The Lockheed PO-2W/ WV-2 was an early warning aircraft based on the Super Constellation airliner.
The Navy took delivery of the first Lockheed PO-1W early warning aircraft on 9 June 1949, and on 14 July 1950 it placed an order for six PO-2W airborne early warning aircraft, which would be based on the Super Constellation. This was a stretched version of the earlier Lockheed Constellation, using Wright R-3350-91 Turbo-Compound engines to increase fuel efficiency. They were soon redesignated as the WV-2.
The WV-2 carried similar radomes to the PO-1W, with a large but shallow radome below the fuselage and a tall but narrow radome above the fuselage. Both were carried level with the wings. They were powered by 3,400hp Wright R-3350-34 or -42 Turbo-Compound engines and carried 600 US gallon fuel tanks on each wing tip.
The Navy ordered a total of 244 WV-2s, but only 142 were actually delivered. 72 went to the USAF before completion, where they became the RC-121D. 22 were cancelled. One was modified to become the WV-2E. Eight were completed as the WV-3.
Most of the WV-2s carried a crew of 32, but the last 65 had improvements that allowed the crew to be reduced to 28.
Under the 1962 tri-system designation system the WV-2 became the EC-121K, the WV-2E became the EC-121L and the WV-3 became the WC-121N.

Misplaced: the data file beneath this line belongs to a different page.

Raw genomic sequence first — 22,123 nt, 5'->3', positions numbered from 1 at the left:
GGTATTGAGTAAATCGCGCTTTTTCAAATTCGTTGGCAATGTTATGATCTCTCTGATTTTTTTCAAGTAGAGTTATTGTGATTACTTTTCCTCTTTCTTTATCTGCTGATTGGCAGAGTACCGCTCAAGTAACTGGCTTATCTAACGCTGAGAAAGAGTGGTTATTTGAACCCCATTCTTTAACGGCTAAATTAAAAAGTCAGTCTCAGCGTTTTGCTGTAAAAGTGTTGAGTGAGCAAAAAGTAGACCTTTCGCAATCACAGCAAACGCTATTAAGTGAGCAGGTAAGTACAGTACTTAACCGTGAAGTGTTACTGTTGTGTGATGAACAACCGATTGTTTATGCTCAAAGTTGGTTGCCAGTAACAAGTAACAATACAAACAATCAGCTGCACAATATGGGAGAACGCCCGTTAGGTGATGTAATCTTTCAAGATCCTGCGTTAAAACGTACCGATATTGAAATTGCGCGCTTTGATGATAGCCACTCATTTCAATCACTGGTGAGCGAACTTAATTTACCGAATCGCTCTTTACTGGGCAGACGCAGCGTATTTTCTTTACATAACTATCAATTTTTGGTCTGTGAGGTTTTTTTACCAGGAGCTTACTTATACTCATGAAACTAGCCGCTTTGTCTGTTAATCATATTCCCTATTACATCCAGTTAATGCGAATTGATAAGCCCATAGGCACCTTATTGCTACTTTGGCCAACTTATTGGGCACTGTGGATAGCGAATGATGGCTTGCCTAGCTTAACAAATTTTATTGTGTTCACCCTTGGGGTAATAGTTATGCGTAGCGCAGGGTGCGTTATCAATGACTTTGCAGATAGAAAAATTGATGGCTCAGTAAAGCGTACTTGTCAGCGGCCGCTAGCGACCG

The WV-2 entered Naval service in October 1955, and by 1958 the Navy had four squadrons equipped with the type (VW-2, VW-3, VW-11 and VW-13). They remained in service until 1965, by which time they had been superseded by more powerful ground based radar. The last sortie in their original role came on 26 August 1965.
The WV-2E was an experimental aircraft, used to test out the rotating radome (rotodome) intended for use on the W2V-1, an airborne early warning aircraft that was to have been based on the Lockheed Model 1649 Starliner. The WV-2E made its maiden flight on 8 August 1956 and was accepted on 1 March 1958. It went to the Naval Air Development Unit at NAS South Weymouth, Mass, but the W2V project was cancelled, so it remained a purely experimental aircraft.
Eight aircraft were completed as weather reconnaissance aircraft, with the designation WV-3, and a ninth was converted from a standard WV-2. They had a crew of 26, including a aerographer and an aerologist. They were used by the hurricane hunters of squadron Airborne Early Warning Four (WV-4). Two went to the USAF in the late 1960s, where they became the WC-121N. The WV-3 remained in use with WV-4 until the early 1970s.
Engine: Four Wright R-3350-34 or -42
Power: 3,400hp each
Wing span: 126ft 2in
Length: 116ft 2in
Empty weight: 80,611lb
Maximum weight: 143,600lb
Maximum speed: 321mph at 20,000ft
Service ceiling: 20,600ft
Normal range: 4,600 miles